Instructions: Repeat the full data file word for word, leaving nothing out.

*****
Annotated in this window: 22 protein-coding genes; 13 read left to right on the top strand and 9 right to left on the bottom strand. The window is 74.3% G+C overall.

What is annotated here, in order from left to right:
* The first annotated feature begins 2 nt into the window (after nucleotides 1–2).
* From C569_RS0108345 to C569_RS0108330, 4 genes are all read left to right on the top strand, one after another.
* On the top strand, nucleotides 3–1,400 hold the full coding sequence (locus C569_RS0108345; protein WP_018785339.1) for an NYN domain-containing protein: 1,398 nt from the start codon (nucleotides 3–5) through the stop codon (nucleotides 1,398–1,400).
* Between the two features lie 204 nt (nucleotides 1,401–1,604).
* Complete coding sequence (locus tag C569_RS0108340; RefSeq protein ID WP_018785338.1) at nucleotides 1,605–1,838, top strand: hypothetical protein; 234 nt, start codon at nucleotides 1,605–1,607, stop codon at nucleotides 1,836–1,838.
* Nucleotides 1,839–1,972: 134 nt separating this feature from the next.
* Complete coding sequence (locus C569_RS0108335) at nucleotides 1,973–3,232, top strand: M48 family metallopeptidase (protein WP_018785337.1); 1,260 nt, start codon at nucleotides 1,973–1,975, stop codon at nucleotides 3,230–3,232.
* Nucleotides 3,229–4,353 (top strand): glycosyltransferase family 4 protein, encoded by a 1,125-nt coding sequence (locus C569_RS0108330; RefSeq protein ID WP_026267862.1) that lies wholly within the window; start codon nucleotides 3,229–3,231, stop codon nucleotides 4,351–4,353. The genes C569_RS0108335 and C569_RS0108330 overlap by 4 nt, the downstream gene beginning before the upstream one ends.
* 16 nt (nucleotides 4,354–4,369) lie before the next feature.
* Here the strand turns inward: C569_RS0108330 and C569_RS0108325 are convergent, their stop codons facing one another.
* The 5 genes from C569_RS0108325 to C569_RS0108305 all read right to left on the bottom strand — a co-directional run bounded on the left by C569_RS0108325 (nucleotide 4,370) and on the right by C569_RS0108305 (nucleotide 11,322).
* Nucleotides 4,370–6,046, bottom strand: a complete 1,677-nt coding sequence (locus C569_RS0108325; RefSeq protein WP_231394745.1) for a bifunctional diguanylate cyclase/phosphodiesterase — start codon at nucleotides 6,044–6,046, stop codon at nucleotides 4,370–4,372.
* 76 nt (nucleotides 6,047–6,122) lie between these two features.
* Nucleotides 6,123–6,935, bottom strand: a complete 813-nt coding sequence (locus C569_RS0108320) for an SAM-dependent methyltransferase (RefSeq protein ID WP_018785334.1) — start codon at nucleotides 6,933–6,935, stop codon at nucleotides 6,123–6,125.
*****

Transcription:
Annotated in this window: 22 protein-coding genes; 13 read left to right on the top strand and 9 right to left on the bottom strand. The window is 74.3% G+C overall.

What is annotated here, in order from left to right:
* The first annotated feature begins 2 nt into the window (after nucleotides 1–2).
* From C569_RS0108345 to C569_RS0108330, 4 genes are all read left to right on the top strand, one after another.
* On the top strand, nucleotides 3–1,400 hold the full coding sequence (locus C569_RS0108345; protein WP_018785339.1) for an NYN domain-containing protein: 1,398 nt from the start codon (nucleotides 3–5) through the stop codon (nucleotides 1,398–1,400).
* Between the two features lie 204 nt (nucleotides 1,401–1,604).
* Complete coding sequence (locus tag C569_RS0108340; RefSeq protein ID WP_018785338.1) at nucleotides 1,605–1,838, top strand: hypothetical protein; 234 nt, start codon at nucleotides 1,605–1,607, stop codon at nucleotides 1,836–1,838.
* Nucleotides 1,839–1,972: 134 nt separating this feature from the next.
* Complete coding sequence (locus C569_RS0108335) at nucleotides 1,973–3,232, top strand: M48 family metallopeptidase (protein WP_018785337.1); 1,260 nt, start codon at nucleotides 1,973–1,975, stop codon at nucleotides 3,230–3,232.
* Nucleotides 3,229–4,353 (top strand): glycosyltransferase family 4 protein, encoded by a 1,125-nt coding sequence (locus C569_RS0108330; RefSeq protein ID WP_026267862.1) that lies wholly within the window; start codon nucleotides 3,229–3,231, stop codon nucleotides 4,351–4,353. The genes C569_RS0108335 and C569_RS0108330 overlap by 4 nt, the downstream gene beginning before the upstream one ends.
* 16 nt (nucleotides 4,354–4,369) lie before the next feature.
* Here the strand turns inward: C569_RS0108330 and C569_RS0108325 are convergent, their stop codons facing one another.
* The 5 genes from C569_RS0108325 to C569_RS0108305 all read right to left on the bottom strand — a co-directional run bounded on the left by C569_RS0108325 (nucleotide 4,370) and on the right by C569_RS0108305 (nucleotide 11,322).
* Nucleotides 4,370–6,046, bottom strand: a complete 1,677-nt coding sequence (locus C569_RS0108325; RefSeq protein WP_231394745.1) for a bifunctional diguanylate cyclase/phosphodiesterase — start codon at nucleotides 6,044–6,046, stop codon at nucleotides 4,370–4,372.
* 76 nt (nucleotides 6,047–6,122) lie between these two features.
* Nucleotides 6,123–6,935, bottom strand: a complete 813-nt coding sequence (locus C569_RS0108320) for an SAM-dependent methyltransferase (RefSeq protein ID WP_018785334.1) — start codon at nucleotides 6,933–6,935, stop codon at nucleotides 6,123–6,125.